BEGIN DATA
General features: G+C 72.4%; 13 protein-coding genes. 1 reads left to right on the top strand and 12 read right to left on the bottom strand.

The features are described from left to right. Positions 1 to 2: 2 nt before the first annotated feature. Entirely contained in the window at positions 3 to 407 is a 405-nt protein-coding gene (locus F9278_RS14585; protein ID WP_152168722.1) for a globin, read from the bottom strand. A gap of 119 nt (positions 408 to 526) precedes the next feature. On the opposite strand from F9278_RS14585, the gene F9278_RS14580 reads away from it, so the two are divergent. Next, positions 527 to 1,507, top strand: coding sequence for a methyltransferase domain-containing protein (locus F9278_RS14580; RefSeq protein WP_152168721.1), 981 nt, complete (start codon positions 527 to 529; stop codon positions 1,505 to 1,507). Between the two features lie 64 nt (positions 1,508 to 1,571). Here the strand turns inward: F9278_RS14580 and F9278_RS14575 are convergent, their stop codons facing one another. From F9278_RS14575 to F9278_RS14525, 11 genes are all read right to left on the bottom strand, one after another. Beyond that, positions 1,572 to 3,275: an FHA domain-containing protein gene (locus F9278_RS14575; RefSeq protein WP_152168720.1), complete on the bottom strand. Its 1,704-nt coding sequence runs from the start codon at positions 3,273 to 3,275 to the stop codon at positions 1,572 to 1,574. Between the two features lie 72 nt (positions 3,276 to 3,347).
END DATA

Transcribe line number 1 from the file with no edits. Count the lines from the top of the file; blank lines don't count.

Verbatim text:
General features: G+C 72.4%; 13 protein-coding genes. 1 reads left to right on the top strand and 12 read right to left on the bottom strand.